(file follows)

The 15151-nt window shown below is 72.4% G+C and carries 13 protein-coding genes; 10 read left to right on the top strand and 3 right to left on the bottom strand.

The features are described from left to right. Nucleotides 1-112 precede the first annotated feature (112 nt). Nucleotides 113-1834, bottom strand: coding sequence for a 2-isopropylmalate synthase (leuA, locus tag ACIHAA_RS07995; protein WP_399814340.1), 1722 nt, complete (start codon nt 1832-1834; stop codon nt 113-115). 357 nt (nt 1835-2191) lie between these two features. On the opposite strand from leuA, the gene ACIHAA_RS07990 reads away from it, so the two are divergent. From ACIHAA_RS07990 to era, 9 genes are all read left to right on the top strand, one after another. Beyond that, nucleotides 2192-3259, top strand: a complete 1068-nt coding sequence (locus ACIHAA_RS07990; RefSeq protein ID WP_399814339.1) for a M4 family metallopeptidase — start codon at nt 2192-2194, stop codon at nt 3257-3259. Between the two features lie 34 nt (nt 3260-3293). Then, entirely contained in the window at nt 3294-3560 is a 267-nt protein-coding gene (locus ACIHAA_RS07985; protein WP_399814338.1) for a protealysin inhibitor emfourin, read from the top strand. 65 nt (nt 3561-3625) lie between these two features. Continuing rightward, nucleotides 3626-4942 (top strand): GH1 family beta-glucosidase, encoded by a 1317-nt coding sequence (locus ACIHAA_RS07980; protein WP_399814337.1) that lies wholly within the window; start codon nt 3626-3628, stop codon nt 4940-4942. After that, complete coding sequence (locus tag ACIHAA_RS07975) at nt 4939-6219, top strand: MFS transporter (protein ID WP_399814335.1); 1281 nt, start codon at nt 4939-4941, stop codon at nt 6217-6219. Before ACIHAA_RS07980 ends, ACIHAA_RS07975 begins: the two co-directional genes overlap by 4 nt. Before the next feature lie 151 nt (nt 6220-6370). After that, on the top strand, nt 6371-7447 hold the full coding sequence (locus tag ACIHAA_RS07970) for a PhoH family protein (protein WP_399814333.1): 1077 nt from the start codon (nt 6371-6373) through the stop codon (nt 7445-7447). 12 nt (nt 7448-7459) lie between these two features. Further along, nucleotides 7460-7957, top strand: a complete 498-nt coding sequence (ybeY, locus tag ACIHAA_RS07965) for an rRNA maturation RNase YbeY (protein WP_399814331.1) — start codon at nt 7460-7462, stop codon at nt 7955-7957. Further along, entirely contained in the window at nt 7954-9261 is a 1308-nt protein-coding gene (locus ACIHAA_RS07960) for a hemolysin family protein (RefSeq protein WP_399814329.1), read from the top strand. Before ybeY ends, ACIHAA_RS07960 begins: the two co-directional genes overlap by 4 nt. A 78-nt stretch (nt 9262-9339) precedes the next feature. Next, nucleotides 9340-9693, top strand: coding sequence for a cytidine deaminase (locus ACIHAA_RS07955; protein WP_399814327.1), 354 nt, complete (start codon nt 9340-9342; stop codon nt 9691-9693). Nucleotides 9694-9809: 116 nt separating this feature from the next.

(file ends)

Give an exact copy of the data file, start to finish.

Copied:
The 15151-nt window shown below is 72.4% G+C and carries 13 protein-coding genes; 10 read left to right on the top strand and 3 right to left on the bottom strand.

The features are described from left to right. Nucleotides 1-112 precede the first annotated feature (112 nt). Nucleotides 113-1834, bottom strand: coding sequence for a 2-isopropylmalate synthase (leuA, locus tag ACIHAA_RS07995; protein WP_399814340.1), 1722 nt, complete (start codon nt 1832-1834; stop codon nt 113-115). 357 nt (nt 1835-2191) lie between these two features. On the opposite strand from leuA, the gene ACIHAA_RS07990 reads away from it, so the two are divergent. From ACIHAA_RS07990 to era, 9 genes are all read left to right on the top strand, one after another. Beyond that, nucleotides 2192-3259, top strand: a complete 1068-nt coding sequence (locus ACIHAA_RS07990; RefSeq protein ID WP_399814339.1) for a M4 family metallopeptidase — start codon at nt 2192-2194, stop codon at nt 3257-3259. Between the two features lie 34 nt (nt 3260-3293). Then, entirely contained in the window at nt 3294-3560 is a 267-nt protein-coding gene (locus ACIHAA_RS07985; protein WP_399814338.1) for a protealysin inhibitor emfourin, read from the top strand. 65 nt (nt 3561-3625) lie between these two features. Continuing rightward, nucleotides 3626-4942 (top strand): GH1 family beta-glucosidase, encoded by a 1317-nt coding sequence (locus ACIHAA_RS07980; protein WP_399814337.1) that lies wholly within the window; start codon nt 3626-3628, stop codon nt 4940-4942. After that, complete coding sequence (locus tag ACIHAA_RS07975) at nt 4939-6219, top strand: MFS transporter (protein ID WP_399814335.1); 1281 nt, start codon at nt 4939-4941, stop codon at nt 6217-6219. Before ACIHAA_RS07980 ends, ACIHAA_RS07975 begins: the two co-directional genes overlap by 4 nt. Before the next feature lie 151 nt (nt 6220-6370). After that, on the top strand, nt 6371-7447 hold the full coding sequence (locus tag ACIHAA_RS07970) for a PhoH family protein (protein WP_399814333.1): 1077 nt from the start codon (nt 6371-6373) through the stop codon (nt 7445-7447). 12 nt (nt 7448-7459) lie between these two features. Further along, nucleotides 7460-7957, top strand: a complete 498-nt coding sequence (ybeY, locus tag ACIHAA_RS07965) for an rRNA maturation RNase YbeY (protein WP_399814331.1) — start codon at nt 7460-7462, stop codon at nt 7955-7957. Further along, entirely contained in the window at nt 7954-9261 is a 1308-nt protein-coding gene (locus ACIHAA_RS07960) for a hemolysin family protein (RefSeq protein WP_399814329.1), read from the top strand. Before ybeY ends, ACIHAA_RS07960 begins: the two co-directional genes overlap by 4 nt. A 78-nt stretch (nt 9262-9339) precedes the next feature. Next, nucleotides 9340-9693, top strand: coding sequence for a cytidine deaminase (locus ACIHAA_RS07955; protein WP_399814327.1), 354 nt, complete (start codon nt 9340-9342; stop codon nt 9691-9693). Nucleotides 9694-9809: 116 nt separating this feature from the next.